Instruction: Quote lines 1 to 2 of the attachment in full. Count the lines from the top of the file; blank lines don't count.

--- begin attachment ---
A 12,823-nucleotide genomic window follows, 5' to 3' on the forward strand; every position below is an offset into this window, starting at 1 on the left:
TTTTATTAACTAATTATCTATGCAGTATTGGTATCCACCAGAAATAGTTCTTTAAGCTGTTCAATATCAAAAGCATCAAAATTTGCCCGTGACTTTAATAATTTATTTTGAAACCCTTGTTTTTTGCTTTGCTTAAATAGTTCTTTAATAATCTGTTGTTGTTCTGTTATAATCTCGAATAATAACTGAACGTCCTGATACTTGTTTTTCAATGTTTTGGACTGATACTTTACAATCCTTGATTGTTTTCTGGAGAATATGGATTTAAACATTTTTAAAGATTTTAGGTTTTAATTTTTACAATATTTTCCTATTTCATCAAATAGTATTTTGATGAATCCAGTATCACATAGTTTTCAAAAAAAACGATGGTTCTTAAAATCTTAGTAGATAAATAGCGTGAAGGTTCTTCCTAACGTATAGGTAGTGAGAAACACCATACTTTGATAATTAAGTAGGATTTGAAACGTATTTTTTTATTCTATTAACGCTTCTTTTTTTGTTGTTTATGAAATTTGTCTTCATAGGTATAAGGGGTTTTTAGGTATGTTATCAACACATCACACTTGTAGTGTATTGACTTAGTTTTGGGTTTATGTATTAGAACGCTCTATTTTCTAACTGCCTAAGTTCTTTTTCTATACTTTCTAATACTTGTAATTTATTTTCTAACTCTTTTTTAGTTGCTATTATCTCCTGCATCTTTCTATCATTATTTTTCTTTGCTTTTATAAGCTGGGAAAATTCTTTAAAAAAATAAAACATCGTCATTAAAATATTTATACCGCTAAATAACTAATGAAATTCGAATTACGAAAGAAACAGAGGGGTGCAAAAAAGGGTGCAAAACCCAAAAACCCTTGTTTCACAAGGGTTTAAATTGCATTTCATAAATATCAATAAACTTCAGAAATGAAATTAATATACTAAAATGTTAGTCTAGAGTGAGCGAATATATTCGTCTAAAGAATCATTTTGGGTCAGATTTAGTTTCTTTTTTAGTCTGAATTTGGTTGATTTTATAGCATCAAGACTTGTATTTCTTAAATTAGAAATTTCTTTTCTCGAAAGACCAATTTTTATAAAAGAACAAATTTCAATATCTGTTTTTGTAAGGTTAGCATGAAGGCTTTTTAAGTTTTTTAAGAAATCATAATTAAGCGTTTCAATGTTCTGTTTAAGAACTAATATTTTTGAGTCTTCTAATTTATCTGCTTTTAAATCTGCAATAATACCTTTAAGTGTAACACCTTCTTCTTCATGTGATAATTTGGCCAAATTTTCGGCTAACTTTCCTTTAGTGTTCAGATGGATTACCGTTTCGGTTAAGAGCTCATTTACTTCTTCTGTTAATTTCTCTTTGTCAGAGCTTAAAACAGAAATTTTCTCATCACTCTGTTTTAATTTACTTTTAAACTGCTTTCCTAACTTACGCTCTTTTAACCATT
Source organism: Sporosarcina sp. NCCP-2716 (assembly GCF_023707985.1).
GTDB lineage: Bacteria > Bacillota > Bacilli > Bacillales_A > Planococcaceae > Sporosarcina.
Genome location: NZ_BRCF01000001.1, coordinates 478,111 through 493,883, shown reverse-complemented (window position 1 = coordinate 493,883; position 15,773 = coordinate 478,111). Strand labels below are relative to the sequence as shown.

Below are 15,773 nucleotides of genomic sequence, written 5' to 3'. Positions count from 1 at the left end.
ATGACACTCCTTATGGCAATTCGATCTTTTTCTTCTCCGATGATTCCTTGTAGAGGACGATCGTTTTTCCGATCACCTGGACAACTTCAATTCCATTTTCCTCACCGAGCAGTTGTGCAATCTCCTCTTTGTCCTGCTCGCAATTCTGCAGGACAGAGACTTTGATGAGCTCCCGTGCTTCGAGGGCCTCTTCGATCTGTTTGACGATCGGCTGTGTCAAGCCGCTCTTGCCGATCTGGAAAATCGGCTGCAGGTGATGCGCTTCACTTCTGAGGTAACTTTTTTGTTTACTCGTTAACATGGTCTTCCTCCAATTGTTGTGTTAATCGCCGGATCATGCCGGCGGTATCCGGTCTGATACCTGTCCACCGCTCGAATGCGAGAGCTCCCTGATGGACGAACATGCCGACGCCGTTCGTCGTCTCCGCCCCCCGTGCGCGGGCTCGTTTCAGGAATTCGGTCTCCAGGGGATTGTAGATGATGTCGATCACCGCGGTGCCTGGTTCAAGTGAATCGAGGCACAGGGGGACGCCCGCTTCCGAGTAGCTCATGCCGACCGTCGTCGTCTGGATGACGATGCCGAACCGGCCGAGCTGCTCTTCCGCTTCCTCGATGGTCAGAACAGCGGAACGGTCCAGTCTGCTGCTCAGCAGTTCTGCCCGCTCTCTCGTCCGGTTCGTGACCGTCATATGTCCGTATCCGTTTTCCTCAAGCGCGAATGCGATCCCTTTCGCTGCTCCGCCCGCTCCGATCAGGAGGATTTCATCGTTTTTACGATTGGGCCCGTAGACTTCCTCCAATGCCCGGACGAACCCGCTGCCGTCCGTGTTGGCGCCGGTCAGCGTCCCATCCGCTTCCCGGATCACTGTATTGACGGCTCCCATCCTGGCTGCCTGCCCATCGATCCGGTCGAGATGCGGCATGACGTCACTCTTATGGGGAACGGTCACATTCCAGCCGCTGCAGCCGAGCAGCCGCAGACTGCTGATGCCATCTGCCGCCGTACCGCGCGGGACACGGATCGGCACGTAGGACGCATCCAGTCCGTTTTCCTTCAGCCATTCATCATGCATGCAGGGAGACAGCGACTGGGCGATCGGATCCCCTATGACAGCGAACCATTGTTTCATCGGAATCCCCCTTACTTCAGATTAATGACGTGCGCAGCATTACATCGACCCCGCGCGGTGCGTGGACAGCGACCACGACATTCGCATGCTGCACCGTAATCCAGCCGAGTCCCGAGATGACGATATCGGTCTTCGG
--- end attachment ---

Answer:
A 12,823-nucleotide genomic window follows, 5' to 3' on the forward strand; every position below is an offset into this window, starting at 1 on the left:
TTTTATTAACTAATTATCTATGCAGTATTGGTATCCACCAGAAATAGTTCTTTAAGCTGTTCAATATCAAAAGCATCAAAATTTGCCCGTGACTTTAATAATTTATTTTGAAACCCTTGTTTTTTGCTTTGCTTAAATAGTTCTTTAATAATCTGTTGTTGTTCTGTTATAATCTCGAATAATAACTGAACGTCCTGATACTTGTTTTTCAATGTTTTGGACTGATACTTTACAATCCTTGATTGTTTTCTGGAGAATATGGATTTAAACATTTTTAAAGATTTTAGGTTTTAATTTTTACAATATTTTCCTATTTCATCAAATAGTATTTTGATGAATCCAGTATCACATAGTTTTCAAAAAAAACGATGGTTCTTAAAATCTTAGTAGATAAATAGCGTGAAGGTTCTTCCTAACGTATAGGTAGTGAGAAACACCATACTTTGATAATTAAGTAGGATTTGAAACGTATTTTTTTATTCTATTAACGCTTCTTTTTTTGTTGTTTATGAAATTTGTCTTCATAGGTATAAGGGGTTTTTAGGTATGTTATCAACACATCACACTTGTAGTGTATTGACTTAGTTTTGGGTTTATGTATTAGAACGCTCTATTTTCTAACTGCCTAAGTTCTTTTTCTATACTTTCTAATACTTGTAATTTATTTTCTAACTCTTTTTTAGTTGCTATTATCTCCTGCATCTTTCTATCATTATTTTTCTTTGCTTTTATAAGCTGGGAAAATTCTTTAAAAAAATAAAACATCGTCATTAAAATATTTATACCGCTAAATAACTAATGAAATTCGAATTACGAAAGAAACAGAGGGGTGCAAAAAAGGGTGCAAAACCCAAAAACCCTTGTTTCACAAGGGTTTAAATTGCATTTCATAAATATCAATAAACTTCAGAAATGAAATTAATATACTAAAATGTTAGTCTAGAGTGAGCGAATATATTCGTCTAAAGAATCATTTTGGGTCAGATTTAGTTTCTTTTTTAGTCTGAATTTGGTTGATTTTATAGCATCAAGACTTGTATTTCTTAAATTAGAAATTTCTTTTCTCGAAAGACCAATTTTTATAAAAGAACAAATTTCAATATCTGTTTTTGTAAGGTTAGCATGAAGGCTTTTTAAGTTTTTTAAGAAATCATAATTAAGCGTTTCAATGTTCTGTTTAAGAACTAATATTTTTGAGTCTTCTAATTTATCTGCTTTTAAATCTGCAATAATACCTTTAAGTGTAACACCTTCTTCTTCATGTGATAATTTGGCCAAATTTTCGGCTAACTTTCCTTTAGTGTTCAGATGGATTACCGTTTCGGTTAAGAGCTCATTTACTTCTTCTGTTAATTTCTCTTTGTCAGAGCTTAAAACAGAAATTTTCTCATCACTCTGTTTTAATTTACTTTTAAACTGCTTTCCTAACTTACGCTCTTTTAACCATT